We do not include camel or horse treks in our itineraries in the early spring months of the season (April and early May) when the animals are often still weak from the long winter and harsh spring winds.
Waste: We ensure that only minimal packaging/plastic is taken on tour, into the countryside, and encourage clients to bring re-chargeable batteries (we ask that clients using disposable batteries take them home to recycle them where re-cycling facilities exist). All litter is carried with us until we can dispose of it in a responsible manner (we do not bury or burn it).
We collect any recyclable waste, such as glass bottles, and hand it over for local recycling when we reach a town with recycling options available. Empty plastic bottles are saved and handed over to nomadic herders (who use the bottles for their milk products) – they live in a largely cashless economy and the plastic containers are very useful to them.
Water: This is a colossal issue in most tourist destinations including Mongolia. We ask our clients to remember that in certain areas economical use is necessary – we must be sensitive as to how we use the local water sources. If camping, we camp downstream of any local communities so we do not pollute their water sources. Our camp toilets are dug at least 200ft away from any water source. We ensure that no-one washes themselves or their clothes directly in a water source.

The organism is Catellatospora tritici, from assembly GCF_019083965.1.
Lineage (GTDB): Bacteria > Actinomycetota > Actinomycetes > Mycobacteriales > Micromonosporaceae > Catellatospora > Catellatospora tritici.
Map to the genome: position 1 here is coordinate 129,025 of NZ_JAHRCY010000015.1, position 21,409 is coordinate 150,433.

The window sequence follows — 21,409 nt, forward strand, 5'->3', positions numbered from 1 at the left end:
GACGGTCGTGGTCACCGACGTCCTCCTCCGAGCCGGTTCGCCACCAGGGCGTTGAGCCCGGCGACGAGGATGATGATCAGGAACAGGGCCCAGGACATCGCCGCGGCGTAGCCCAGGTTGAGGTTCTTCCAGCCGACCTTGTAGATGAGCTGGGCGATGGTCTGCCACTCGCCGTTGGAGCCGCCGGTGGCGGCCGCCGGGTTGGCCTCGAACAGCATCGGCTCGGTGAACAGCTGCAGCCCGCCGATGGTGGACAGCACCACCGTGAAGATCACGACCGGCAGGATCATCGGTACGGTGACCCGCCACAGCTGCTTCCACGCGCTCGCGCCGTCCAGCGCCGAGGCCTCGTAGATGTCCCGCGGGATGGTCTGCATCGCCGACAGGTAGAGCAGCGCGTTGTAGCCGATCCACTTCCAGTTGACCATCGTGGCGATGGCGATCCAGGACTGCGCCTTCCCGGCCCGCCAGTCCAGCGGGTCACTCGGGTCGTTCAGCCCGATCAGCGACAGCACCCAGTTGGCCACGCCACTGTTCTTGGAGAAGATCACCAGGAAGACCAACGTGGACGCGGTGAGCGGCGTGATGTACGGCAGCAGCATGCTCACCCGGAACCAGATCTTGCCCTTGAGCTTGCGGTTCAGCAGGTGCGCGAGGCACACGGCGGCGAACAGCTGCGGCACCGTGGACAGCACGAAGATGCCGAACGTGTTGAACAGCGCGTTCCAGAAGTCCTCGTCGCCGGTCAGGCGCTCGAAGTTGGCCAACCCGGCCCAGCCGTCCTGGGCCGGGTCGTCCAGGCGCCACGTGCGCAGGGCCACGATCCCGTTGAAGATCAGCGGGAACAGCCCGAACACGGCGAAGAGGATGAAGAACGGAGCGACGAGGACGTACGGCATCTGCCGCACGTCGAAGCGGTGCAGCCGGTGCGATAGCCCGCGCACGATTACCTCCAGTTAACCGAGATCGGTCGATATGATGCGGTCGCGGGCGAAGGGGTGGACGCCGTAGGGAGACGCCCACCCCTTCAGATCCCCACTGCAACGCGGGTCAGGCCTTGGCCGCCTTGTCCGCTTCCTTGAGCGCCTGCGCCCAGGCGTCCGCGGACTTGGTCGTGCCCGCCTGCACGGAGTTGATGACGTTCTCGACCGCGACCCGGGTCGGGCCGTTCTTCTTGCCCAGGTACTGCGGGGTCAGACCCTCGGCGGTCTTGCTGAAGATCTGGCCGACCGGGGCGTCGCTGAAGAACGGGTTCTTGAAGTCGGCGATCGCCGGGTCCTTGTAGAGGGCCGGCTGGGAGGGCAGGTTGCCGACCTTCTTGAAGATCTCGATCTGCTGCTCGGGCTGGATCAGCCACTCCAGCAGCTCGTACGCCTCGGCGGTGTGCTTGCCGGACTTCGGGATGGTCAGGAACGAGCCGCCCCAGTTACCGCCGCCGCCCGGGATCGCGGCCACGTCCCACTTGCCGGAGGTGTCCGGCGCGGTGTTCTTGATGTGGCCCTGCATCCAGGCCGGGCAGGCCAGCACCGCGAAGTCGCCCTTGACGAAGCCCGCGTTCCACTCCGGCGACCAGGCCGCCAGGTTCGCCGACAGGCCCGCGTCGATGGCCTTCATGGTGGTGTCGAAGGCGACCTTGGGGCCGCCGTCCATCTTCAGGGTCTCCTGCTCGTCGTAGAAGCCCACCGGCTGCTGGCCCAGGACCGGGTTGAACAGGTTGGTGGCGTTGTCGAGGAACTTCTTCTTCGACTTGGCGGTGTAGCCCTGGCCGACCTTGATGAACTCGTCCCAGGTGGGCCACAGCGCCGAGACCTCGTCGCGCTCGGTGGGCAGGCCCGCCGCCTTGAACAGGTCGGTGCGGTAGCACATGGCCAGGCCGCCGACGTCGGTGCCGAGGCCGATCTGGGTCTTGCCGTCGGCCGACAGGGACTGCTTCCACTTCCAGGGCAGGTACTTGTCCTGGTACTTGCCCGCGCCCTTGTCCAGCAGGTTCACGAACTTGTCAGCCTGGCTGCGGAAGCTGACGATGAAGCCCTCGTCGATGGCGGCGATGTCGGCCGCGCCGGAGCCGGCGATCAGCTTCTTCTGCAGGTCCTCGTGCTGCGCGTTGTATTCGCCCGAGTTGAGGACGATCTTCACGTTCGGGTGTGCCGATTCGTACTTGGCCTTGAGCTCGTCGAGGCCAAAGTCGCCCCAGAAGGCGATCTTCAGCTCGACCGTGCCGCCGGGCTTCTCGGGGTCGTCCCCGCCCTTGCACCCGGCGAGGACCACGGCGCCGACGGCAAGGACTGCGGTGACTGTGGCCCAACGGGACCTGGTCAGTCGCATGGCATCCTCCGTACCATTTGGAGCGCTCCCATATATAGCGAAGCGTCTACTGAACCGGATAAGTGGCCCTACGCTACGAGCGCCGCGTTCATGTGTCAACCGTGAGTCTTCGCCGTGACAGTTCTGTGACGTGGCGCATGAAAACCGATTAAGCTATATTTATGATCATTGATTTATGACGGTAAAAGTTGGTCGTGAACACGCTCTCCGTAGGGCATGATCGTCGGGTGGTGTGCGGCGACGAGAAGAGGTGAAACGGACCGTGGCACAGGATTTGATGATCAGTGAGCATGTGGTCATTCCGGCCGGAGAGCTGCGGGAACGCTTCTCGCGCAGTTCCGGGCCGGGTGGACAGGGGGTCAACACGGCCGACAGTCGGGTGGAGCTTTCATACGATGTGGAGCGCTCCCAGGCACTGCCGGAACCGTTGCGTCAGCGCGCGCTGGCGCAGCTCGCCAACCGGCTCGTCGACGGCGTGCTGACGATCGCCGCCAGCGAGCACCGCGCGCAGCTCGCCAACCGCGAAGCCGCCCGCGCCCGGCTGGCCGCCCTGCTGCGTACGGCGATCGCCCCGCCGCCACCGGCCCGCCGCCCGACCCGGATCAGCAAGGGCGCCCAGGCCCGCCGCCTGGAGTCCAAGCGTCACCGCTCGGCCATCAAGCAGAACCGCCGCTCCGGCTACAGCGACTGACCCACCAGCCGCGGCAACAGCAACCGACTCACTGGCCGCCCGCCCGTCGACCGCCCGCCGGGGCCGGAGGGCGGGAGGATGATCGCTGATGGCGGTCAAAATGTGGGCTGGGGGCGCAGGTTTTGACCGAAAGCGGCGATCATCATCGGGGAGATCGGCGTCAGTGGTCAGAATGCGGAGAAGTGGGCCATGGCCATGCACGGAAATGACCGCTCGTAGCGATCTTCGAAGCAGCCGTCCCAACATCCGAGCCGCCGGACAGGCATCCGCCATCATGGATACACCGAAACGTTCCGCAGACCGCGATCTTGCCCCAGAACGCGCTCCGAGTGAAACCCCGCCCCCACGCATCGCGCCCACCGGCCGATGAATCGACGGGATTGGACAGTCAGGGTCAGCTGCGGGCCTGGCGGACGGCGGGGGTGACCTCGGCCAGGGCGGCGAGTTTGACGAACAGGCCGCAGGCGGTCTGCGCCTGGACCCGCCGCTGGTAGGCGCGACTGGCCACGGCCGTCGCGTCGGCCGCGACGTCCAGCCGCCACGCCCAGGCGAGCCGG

We carry sturdy and reusable 20 litre water containers from which clients refill their own individual bottles that they retain for the entire trip (we encourage clients to travel with a reusable water bottle – either a collapsible plastic pouch or a sturdy aluminium bottle).
Ger Camps: When we do overnight at a family homestay our visits are not forced on the host families.
Large tourist ger camps use a lot of local precious resources and do not necessarily benefit the local community as many are privately owned. On the occasions that we do stay at a tourist ger camp we try to ensure that it has evidence of at least one operational environmental based initiative (such as solar panel provided electricity) or it employs local people from the area who benefit greatly from the opportunity to get a modest income during the short tourist season.
Our Campsites: Where possible, we use only existing campsites, keep them small and, if required, we always ask permission of local families or park rangers. We carry all litter with us until we can dispose of it in a responsible manner, removing any litter left by others (to the best of our ability). We ensure that we leave our campsites in a better condition than we found them.